Town manager given OK to resign
Oak Creek — Oak Creek town officials Thursday evening ended more than a month of speculation about the future of the town’s most controversial employee.
The Oak Creek Town Board voted 6-1 to accept Town Manager Ray Leibensperger’s letter of resignation.
No one will replace Leibensperger as the town manager of Oak Creek.
Mayor Kathy “Cargo” Rodeman called a special meeting to deal with the pending resignation.
“I’m glad that it’s resolved,” she said.
Leibensperger submitted his letter of resignation March 12, but he said he would stay if the board did not choose to accept his resignation.
His decision to resign stemmed from his concerns that he would be an issue in the April 2 election, he said.
But every trustee from the old board, Leibensperger said, voiced their support for him and asked him to consider staying.
The Town Board’s deadline for accepting or rejecting his letter of resignation passed April 12, one day after the board tabled action on the resignation because of confusion over the legality of his departure.
A quorum of the board must vote to accept or reject the letter of resignation.
Rodeman met this week with the town’s attorney, Bob Weiss, to discuss all the legal implications of Leibensperger’s resignation.
Leibensperger requested last Tuesday the town pay him for his final days of work as well as earned vacation and sick days from his renewed contract.
The old Town Board approved the town manager’s new contract Feb. 28, and former mayor Deb VanGundy added her signature to the new contract last Tuesday.
The checks were signed last Thursday, but the town withheld payment on the checks until Rodeman could meet with Weiss.
Leibensperger said he didn’t ask for anything on his way out that wasn’t deserved.
He will leave with about $2,300 owed him for a few days of work, as well as accrued earnings from sick pay and vacation days.
Rodeman said she thought the amount was justly due.
“It’s fair both to him and to the town,” she said.
Leibensperger did not come to work after April 10.
Rodeman said she repeatedly tried to contact him by phone this week to discuss his status at Town Hall but was unsuccessful in reaching him. “He has not talked to me,” she said.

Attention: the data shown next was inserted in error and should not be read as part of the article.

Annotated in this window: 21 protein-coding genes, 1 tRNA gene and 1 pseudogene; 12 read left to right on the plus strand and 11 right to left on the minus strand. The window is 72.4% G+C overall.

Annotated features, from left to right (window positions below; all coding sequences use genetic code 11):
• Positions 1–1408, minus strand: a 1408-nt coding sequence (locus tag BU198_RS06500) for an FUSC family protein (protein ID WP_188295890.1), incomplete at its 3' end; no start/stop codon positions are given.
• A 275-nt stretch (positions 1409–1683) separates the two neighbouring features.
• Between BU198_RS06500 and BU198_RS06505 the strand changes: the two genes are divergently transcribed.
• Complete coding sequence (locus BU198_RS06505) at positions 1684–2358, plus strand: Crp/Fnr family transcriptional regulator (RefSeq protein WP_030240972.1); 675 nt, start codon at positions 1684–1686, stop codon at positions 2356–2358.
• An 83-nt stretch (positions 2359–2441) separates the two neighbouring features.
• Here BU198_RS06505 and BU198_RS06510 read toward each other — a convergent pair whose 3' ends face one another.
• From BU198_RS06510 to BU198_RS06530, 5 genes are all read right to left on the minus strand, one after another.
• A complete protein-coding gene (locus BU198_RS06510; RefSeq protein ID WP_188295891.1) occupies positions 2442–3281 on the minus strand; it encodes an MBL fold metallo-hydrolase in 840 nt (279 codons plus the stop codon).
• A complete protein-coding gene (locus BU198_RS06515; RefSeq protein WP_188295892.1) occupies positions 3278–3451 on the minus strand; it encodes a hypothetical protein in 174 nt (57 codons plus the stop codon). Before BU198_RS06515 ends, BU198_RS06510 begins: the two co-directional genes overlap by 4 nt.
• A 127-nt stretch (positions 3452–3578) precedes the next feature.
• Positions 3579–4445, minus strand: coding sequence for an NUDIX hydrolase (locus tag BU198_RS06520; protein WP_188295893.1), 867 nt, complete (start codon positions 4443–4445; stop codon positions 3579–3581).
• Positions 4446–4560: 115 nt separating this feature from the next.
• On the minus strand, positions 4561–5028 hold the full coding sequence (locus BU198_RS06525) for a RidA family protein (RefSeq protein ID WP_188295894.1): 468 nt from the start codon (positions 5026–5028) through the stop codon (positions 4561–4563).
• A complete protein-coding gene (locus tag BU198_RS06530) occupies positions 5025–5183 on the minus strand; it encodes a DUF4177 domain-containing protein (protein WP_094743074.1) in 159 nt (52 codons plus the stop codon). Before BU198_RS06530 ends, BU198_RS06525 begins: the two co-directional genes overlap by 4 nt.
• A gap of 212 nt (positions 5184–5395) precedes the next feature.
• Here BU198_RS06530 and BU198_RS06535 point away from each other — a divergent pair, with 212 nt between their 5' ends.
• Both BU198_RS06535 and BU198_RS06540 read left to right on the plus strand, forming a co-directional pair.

Leibensperger could not be reached for comment Thursday evening, but he said earlier in the afternoon he expected people would waste no time informing him of the board’s decision. “I’m sure I’ll hear about it,” he said.
Trustee Mike Kien suggested the board should have postponed its decision to terminate the town manager until its regularly scheduled meeting.
“It could have waited,” he said.
Trustee Clyde Moore cast the lone dissenting vote.
Prior to the special meeting, Moore said he thought the board planned to hold on to its town manager.
“I was a little concerned that we didn’t keep him,” he said.
Whether the board’s approval of Leibensperger’s letter of resignation means he will be Oak Creek’s first and only town manager remains to be seen, Moore said.
Time will tell, he said, if Leibensperger’s absence proves the worth of a town manager. “It’s going to be a factor,” he said.
Following their decision to accept the town manager’s resignation, the trustees addressed a letter from former assistant treasurer Jo Dee Stordal that listed the conditions of her reinstatement.
Stordal resigned in February because she said she could no longer work for Leibensperger.
Upon her resignation, she circulated a lengthy letter that explained why she thought Oak Creek did not need a town manager and included several references to instances she said confirmed Leibensperger’s incompetence and questionable behavior.
The Town Board voted to return Stordal to Town Hall under the new position of treasurer.
No other applicants would be as qualified for the job, trustees said.
Stordal proved invaluable during her time with the town and did Oak Creek residents a service by exposing irregularities at Town Hall, Rodeman said.
“She is an asset in every way, shape and form,” she said.
With Leibensperger’s resignation and Stordal’s reinstatement now behind them, Rodeman and the Town Board will waste no time getting down to new business.
“Let’s move on,” Rodeman said.
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